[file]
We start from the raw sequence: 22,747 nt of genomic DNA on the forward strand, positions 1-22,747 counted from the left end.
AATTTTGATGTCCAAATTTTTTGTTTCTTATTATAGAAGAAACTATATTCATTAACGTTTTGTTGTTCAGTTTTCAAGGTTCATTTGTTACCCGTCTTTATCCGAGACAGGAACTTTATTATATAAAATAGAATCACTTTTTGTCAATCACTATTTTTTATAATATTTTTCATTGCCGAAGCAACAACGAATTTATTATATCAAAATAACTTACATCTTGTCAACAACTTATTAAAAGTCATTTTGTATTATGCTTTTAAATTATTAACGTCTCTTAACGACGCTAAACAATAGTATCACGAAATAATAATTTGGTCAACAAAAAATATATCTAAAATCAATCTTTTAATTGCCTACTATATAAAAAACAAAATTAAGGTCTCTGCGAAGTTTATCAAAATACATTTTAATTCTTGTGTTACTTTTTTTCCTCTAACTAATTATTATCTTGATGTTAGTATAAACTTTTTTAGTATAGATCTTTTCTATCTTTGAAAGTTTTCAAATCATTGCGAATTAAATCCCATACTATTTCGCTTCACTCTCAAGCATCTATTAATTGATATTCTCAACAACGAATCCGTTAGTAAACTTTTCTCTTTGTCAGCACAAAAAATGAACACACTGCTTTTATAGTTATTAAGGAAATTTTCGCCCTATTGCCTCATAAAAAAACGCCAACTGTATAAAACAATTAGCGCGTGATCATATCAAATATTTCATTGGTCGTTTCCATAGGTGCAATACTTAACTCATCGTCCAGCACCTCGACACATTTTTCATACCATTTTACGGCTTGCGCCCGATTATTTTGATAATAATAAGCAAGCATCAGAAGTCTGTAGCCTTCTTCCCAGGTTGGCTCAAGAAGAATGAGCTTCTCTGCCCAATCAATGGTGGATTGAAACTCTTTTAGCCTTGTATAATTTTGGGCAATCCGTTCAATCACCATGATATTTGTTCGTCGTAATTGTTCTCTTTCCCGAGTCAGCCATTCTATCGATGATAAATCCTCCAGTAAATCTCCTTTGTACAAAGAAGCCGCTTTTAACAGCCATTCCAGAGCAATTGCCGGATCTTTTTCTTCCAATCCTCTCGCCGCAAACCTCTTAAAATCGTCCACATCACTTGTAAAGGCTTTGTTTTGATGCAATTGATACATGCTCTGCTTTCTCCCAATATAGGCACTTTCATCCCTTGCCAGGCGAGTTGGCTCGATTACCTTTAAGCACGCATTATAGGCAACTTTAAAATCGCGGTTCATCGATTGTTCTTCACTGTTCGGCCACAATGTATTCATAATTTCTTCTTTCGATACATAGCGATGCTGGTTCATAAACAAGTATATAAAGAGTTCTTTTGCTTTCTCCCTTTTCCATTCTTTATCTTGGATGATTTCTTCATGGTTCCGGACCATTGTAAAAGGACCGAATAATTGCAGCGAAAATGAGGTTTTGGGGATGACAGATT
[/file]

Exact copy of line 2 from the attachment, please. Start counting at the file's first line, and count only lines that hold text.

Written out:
AATTTTGATGTCCAAATTTTTTGTTTCTTATTATAGAAGAAACTATATTCATTAACGTTTTGTTGTTCAGTTTTCAAGGTTCATTTGTTACCCGTCTTTATCCGAGACAGGAACTTTATTATATAAAATAGAATCACTTTTTGTCAATCACTATTTTTTATAATATTTTTCATTGCCGAAGCAACAACGAATTTATTATATCAAAATAACTTACATCTTGTCAACAACTTATTAAAAGTCATTTTGTATTATGCTTTTAAATTATTAACGTCTCTTAACGACGCTAAACAATAGTATCACGAAATAATAATTTGGTCAACAAAAAATATATCTAAAATCAATCTTTTAATTGCCTACTATATAAAAAACAAAATTAAGGTCTCTGCGAAGTTTATCAAAATACATTTTAATTCTTGTGTTACTTTTTTTCCTCTAACTAATTATTATCTTGATGTTAGTATAAACTTTTTTAGTATAGATCTTTTCTATCTTTGAAAGTTTTCAAATCATTGCGAATTAAATCCCATACTATTTCGCTTCACTCTCAAGCATCTATTAATTGATATTCTCAACAACGAATCCGTTAGTAAACTTTTCTCTTTGTCAGCACAAAAAATGAACACACTGCTTTTATAGTTATTAAGGAAATTTTCGCCCTATTGCCTCATAAAAAAACGCCAACTGTATAAAACAATTAGCGCGTGATCATATCAAATATTTCATTGGTCGTTTCCATAGGTGCAATACTTAACTCATCGTCCAGCACCTCGACACATTTTTCATACCATTTTACGGCTTGCGCCCGATTATTTTGATAATAATAAGCAAGCATCAGAAGTCTGTAGCCTTCTTCCCAGGTTGGCTCAAGAAGAATGAGCTTCTCTGCCCAATCAATGGTGGATTGAAACTCTTTTAGCCTTGTATAATTTTGGGCAATCCGTTCAATCACCATGATATTTGTTCGTCGTAATTGTTCTCTTTCCCGAGTCAGCCATTCTATCGATGATAAATCCTCCAGTAAATCTCCTTTGTACAAAGAAGCCGCTTTTAACAGCCATTCCAGAGCAATTGCCGGATCTTTTTCTTCCAATCCTCTCGCCGCAAACCTCTTAAAATCGTCCACATCACTTGTAAAGGCTTTGTTTTGATGCAATTGATACATGCTCTGCTTTCTCCCAATATAGGCACTTTCATCCCTTGCCAGGCGAGTTGGCTCGATTACCTTTAAGCACGCATTATAGGCAACTTTAAAATCGCGGTTCATCGATTGTTCTTCACTGTTCGGCCACAATGTATTCATAATTTCTTCTTTCGATACATAGCGATGCTGGTTCATAAACAAGTATATAAAGAGTTCTTTTGCTTTCTCCCTTTTCCATTCTTTATCTTGGATGATTTCTTCATGGTTCCGGACCATTGTAAAAGGACCGAATAATTGCAGCGAAAATGAGGTTTTGGGGATGACAGATT